SPRINGFIELD – The state of Illinois and local governments saw tax revenue from video gambling more than double last year.
The Springfield bureau of Lee Enterprises newspapers (http://bit.ly/15JcgvG ) reports the state made nearly $165 million in 2014 from video gambling, up from roughly $75 million in 2013. Municipalities got nearly $33 million, an increase from $15 million.
As of December, there were more than 19,000 video gambling machines across the state. The first machines went live in September 2012.
Gamblers put $2.4 billion into the machines last year, up from $1.1 billion in 2013, with $1.8 billion coming back out to players in 2014. The state gets 25 percent of the revenue, while municipalities receive 5 percent.
The Illinois Gaming Board says revenue from casinos fell nearly $87 million in 2014 from a year earlier. Tom Swoik, executive director of the Illinois Casino Gaming Association, blamed the decline on the spread of video gambling machines.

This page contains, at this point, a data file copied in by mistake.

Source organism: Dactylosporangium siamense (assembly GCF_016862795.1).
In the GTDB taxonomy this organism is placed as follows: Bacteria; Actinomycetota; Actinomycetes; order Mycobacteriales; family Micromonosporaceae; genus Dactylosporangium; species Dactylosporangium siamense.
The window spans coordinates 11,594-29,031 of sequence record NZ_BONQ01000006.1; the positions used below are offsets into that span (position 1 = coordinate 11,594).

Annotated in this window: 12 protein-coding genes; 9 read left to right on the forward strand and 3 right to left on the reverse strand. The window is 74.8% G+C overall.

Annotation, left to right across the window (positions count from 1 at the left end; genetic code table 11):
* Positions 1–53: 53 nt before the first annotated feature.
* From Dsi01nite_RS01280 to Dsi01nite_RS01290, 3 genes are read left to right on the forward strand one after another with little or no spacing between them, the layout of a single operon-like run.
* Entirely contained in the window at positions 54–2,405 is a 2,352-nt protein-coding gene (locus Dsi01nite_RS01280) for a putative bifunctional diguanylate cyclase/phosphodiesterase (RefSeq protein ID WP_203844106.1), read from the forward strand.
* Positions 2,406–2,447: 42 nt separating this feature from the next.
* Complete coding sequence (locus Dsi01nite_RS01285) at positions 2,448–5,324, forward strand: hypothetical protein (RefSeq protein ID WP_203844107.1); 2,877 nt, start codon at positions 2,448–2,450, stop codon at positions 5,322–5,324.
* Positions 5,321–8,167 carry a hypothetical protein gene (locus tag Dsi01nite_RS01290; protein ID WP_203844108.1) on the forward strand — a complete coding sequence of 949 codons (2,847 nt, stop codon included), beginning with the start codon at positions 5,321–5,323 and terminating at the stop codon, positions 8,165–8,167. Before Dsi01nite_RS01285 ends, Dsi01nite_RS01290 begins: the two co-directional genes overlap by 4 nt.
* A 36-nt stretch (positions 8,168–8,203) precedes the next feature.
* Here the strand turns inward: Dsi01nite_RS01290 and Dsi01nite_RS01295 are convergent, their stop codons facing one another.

"I constantly hear from people who say they can just go down to the corner bar and play the slots, rather than driving to a casino," Swoik said.
Casino admission fell 1.4 million from 2013 to 2014. Lawmakers have long talked about adding more casinos in the state.
"I think it just shows that we're saturated," Swoik said.
Video gambling machines are banned in 175 municipalities, down from 200 a year earlier.
State regulations limit machines to bars, truck stops and fraternal organizations. But businesses that have found loopholes include a former TV repair shop in Springfield and a flower shop.